3. Approximately ~50% of sales go to the aftermarket, where TDG is the incumbent supplier with IP protection. This is where the more 'egregious' pricing happens, but the DoD has little choice to source from anyone but TDG (see barriers to entry/pricing power - roughly the same factors apply to defense). Given the low cost of each individual product (on average <$5,000), it's unlikely the DoD will push for huge price decreases as it is virtually meaningless for them.
  4. Quality and Reliability are important. If TransDigm has a track record as a reliable supplier who delivers quality products on-time, the DoD has little incentive to switch and take the risk of signing a supplier who can't guarantee the same quality/reliability that TDG has displayed.

If the Senators' requests gain traction, there is always the risk that someone will want to try to make a name for themselves / put on a show. In the absolute worst case scenario, if you assume that ~7% of sales (those to the DoD), take a 90% pricing haircut, overall gross margins contract ~30bps (the contribution to DoD sales declines due to price decreases), EBITDA margins decline ~50bps, and total sales still grows.

(Source: Author Estimates, Company Filings)

The short-selling piece by Citron was more likely an effort to cause a dip and take profit than anything else. The peer group used is skewed (fails to include UTC, Honeywell, Lockheed, Rockwell Collins, B/E Aerospace). It also assumes that OEMs will be able to push price. The DoD may be able to given they are the U.S. Government, though OEMs will find it extremely difficult to get TDG to cut price.

Leverage: Citron's report continually alludes to TDG's high leverage as a cause for concern. Leverage poses two issues - one is TDG is levered in a rising rate environment, which will lead their cost of capital to increase. TDG does hedge interest rate risk - and at the current moment with LIBOR at ~1.0%, TDG's after-tax cost of debt is 3.6%. To effect a 100bp increase in the after-tax cost of debt to 4.6%, LIBOR would need to increase 500bps to 6.0%. The more worrying issue is debt maturities, of which only $200m is due in the next three years (and that $200m is a receivable securitization facility). Following that, the maturity profile accelerates with $1.75bn due in 2020, but $1.2bn of that is senior debt which is re-financeable. Out of the $11.2bn debt outstanding, $6.6bn is bank debt, with the remainder as senior notes that begin to come due in 2020.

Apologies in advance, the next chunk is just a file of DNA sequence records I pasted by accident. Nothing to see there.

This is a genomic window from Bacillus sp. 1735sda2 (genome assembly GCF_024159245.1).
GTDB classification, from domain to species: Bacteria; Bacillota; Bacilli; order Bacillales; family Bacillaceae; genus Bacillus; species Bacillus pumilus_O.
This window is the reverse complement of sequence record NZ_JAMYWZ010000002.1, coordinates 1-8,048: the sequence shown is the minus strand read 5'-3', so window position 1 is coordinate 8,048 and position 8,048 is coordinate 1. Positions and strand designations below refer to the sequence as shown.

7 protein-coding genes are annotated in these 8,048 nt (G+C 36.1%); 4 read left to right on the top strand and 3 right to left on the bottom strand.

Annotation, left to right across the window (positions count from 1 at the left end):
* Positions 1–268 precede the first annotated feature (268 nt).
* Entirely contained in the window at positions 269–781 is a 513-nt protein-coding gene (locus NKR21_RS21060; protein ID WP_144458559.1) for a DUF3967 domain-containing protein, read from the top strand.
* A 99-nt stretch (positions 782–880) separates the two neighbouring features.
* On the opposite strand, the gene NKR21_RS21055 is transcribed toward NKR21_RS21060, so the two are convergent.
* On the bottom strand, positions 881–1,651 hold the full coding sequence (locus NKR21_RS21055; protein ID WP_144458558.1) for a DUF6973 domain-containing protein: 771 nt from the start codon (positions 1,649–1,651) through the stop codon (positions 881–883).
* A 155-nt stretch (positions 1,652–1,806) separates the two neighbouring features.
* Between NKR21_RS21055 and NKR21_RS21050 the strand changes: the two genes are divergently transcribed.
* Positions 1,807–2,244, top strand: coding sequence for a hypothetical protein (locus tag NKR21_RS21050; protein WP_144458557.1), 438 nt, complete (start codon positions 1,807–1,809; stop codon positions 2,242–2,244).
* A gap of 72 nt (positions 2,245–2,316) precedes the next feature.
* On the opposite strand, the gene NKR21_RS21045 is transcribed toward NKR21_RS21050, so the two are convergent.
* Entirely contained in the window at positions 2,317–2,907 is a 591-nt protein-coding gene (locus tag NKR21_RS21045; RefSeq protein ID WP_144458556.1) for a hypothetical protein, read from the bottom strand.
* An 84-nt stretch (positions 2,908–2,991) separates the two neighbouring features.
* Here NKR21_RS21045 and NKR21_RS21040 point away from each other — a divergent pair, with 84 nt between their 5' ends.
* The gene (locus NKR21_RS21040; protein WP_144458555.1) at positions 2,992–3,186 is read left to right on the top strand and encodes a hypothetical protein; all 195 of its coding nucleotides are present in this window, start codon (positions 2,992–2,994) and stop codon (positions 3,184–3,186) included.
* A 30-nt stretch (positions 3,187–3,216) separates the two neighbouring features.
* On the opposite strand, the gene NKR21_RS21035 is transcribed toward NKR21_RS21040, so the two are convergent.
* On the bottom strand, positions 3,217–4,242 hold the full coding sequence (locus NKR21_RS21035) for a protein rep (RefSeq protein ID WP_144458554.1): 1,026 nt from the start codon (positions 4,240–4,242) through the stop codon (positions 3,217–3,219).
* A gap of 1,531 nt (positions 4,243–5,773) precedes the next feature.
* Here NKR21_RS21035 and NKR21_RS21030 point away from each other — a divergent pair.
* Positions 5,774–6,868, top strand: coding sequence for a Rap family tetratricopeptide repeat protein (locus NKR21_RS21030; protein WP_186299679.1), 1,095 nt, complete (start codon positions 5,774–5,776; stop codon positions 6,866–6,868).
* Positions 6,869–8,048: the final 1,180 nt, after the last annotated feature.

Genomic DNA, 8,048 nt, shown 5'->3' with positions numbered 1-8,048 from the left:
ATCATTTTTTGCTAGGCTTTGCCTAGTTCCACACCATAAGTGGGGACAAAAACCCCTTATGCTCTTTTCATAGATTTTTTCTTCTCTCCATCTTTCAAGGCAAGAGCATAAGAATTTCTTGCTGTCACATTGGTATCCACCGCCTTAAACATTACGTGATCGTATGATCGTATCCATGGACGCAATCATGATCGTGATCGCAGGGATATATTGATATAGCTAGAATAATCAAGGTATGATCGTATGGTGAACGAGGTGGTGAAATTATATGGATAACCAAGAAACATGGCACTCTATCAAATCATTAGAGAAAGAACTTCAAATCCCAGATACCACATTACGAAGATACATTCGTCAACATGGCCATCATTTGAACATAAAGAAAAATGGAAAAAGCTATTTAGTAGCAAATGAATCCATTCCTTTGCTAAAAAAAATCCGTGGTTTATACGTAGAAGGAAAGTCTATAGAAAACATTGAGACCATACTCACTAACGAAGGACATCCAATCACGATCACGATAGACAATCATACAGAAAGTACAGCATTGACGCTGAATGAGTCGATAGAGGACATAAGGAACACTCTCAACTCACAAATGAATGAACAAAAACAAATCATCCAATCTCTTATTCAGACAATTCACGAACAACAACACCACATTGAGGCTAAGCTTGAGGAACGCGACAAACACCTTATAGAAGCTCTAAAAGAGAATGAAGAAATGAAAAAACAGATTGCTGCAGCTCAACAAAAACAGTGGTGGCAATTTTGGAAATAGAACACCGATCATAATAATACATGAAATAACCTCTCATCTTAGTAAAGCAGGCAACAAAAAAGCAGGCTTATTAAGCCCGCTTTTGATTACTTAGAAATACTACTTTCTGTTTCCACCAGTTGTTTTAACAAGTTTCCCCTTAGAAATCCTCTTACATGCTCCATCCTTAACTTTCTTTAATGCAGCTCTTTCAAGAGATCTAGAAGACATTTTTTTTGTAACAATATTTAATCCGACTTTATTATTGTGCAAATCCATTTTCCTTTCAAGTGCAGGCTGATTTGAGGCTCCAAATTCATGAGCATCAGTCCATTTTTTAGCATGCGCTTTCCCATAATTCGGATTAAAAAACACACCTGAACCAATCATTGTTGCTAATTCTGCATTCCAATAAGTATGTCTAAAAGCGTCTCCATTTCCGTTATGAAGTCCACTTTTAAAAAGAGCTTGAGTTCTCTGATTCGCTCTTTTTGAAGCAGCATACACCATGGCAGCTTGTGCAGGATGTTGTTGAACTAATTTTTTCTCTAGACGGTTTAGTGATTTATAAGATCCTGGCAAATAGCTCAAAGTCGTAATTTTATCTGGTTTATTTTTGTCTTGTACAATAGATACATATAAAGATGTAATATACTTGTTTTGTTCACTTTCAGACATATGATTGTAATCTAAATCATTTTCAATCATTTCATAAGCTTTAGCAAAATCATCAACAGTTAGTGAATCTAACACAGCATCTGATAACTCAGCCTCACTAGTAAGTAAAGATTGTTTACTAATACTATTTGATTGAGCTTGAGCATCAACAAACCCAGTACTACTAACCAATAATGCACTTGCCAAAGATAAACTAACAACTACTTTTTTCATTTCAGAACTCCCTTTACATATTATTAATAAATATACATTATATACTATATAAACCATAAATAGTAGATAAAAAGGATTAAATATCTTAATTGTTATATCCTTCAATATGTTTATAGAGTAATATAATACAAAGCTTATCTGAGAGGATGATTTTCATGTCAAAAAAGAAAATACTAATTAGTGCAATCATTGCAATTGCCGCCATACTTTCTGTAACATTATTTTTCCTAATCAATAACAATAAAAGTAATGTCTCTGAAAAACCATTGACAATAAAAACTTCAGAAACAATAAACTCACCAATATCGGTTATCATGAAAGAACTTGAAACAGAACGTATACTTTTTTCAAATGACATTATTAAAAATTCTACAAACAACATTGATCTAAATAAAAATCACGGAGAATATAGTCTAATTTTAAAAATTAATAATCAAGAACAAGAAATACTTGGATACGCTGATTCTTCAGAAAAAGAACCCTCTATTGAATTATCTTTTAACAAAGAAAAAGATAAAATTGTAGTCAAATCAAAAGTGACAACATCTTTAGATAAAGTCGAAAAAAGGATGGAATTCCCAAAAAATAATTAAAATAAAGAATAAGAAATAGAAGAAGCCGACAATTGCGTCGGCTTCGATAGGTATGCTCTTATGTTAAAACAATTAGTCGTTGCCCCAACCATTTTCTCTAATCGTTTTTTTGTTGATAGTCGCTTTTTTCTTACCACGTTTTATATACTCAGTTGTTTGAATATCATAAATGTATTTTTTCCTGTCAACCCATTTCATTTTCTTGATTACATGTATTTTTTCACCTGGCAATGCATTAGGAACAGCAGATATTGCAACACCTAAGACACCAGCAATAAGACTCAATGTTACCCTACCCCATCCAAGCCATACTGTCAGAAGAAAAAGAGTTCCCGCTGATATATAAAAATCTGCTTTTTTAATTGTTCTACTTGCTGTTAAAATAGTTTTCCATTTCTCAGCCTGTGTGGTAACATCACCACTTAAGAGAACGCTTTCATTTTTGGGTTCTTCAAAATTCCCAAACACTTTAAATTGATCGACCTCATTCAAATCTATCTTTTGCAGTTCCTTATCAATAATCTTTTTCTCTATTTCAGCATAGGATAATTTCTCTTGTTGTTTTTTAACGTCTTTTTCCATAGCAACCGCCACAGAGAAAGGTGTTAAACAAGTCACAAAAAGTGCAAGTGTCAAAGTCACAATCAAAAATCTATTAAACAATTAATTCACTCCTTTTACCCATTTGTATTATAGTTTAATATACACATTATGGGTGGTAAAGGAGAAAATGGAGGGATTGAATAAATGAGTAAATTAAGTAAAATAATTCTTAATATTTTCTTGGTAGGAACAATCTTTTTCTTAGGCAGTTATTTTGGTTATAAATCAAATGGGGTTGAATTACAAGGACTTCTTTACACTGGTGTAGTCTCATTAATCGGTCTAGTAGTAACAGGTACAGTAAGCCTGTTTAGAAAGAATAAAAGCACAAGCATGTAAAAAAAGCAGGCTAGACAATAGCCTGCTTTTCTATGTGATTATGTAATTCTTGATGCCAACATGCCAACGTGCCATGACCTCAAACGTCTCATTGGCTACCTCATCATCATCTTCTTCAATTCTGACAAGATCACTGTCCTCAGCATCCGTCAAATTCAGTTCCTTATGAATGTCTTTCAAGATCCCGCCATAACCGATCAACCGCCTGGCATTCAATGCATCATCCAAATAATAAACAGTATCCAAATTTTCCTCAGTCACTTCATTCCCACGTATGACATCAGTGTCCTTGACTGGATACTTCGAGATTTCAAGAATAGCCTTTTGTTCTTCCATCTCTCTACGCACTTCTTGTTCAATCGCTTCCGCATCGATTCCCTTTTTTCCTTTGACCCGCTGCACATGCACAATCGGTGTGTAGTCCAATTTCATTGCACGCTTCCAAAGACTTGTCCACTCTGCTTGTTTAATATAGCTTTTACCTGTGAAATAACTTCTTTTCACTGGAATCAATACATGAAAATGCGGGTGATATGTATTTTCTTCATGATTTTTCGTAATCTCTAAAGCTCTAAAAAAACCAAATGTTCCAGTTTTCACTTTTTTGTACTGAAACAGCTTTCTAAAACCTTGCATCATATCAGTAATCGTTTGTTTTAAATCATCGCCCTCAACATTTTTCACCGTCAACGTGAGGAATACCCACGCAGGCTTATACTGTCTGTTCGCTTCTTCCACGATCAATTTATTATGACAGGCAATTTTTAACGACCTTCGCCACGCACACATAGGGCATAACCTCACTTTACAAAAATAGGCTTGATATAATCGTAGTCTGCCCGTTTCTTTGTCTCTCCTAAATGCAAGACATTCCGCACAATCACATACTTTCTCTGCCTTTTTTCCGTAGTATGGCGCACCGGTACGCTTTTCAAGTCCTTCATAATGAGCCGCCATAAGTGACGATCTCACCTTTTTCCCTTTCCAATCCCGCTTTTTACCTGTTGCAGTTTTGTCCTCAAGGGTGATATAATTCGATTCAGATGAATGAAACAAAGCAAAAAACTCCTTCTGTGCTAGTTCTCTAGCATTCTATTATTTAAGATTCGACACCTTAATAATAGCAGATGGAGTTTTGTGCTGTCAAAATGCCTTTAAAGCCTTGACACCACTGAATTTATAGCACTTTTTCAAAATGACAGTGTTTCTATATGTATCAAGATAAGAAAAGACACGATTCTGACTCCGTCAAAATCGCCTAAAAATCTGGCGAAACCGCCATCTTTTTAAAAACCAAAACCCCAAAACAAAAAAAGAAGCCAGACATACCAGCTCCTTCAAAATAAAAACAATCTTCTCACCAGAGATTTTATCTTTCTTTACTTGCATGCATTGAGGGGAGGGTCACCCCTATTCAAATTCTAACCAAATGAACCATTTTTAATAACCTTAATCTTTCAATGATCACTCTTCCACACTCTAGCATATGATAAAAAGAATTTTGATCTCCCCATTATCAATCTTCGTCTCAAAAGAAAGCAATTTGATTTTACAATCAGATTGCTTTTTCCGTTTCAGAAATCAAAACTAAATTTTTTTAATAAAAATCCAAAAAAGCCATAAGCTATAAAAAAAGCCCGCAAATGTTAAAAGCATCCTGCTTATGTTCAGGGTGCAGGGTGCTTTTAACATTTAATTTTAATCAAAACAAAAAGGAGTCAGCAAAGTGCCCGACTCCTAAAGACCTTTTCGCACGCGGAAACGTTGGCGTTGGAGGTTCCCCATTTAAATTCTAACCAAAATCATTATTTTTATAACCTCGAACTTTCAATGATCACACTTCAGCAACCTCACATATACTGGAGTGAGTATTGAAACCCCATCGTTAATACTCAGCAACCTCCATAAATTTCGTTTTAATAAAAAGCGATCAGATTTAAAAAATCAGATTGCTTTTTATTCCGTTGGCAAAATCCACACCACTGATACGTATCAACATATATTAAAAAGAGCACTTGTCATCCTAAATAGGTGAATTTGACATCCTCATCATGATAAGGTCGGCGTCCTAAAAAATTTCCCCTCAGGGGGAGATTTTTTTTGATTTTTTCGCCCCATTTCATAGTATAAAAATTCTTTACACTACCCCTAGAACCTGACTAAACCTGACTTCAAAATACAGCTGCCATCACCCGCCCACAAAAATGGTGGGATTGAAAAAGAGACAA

(Source: Company Filings)

Quality Issues: One of the key reasons why it is almost never worth a customer's time to switch to a cheaper competitor is TDG hasn't given them reason to aside from price. But in an industry with high regulatory hurdles where safety is paramount, price isn't a good enough reason. However, should TransDigm experience quality issues, on-time delivery issues, or anything that either keeps the plane on the production line or the plane from flying, customers will have an incentive to switch. While it is still very difficult to switch suppliers on live programs who have IP protection, a customer with enough motivation may be able to make it happen.

Sustaining Growth: TransDigm won't be able to sustain the same growth it has. Revenue has compounded at 20% since 1993, EBITDA at 25%, Enterprise Value at 33%, and Equity Value likely a number of points higher due to leverage.

There are a couple of hurdles. The first is of course the law of large numbers. As a business valued in the tens or hundreds of millions, or even single-digit billions, it is easier to maintain a sustained high growth rate. As TDG gets bigger, the pool of acquisitions which can meaningfully move the needle will decrease. They will also be fishing in a pond with bigger fish - whether it is UTC or the larger PE funds. TransDigm will still possess the advantage that they will likely be able to pay a higher multiple than anyone else and still earn 20%+ Equity IRR's in that they can drive better margin improvement than anyone else.

The second hurdle is the business is better known that it was 10 years ago. Like any business that earns supernormal profits, competitors will try to copy the model. TDG's corporate culture and management team do provide an irreplaceable asset that will allow it to differentiate itself from competition. However, more players may try to bid up aerospace businesses with proprietary product lines to replicate TDG's success. While it's unreasonable to expect a 33% CAGR going forward, at ~15% CAGR is completely reasonable, especially over the next 5-10 years.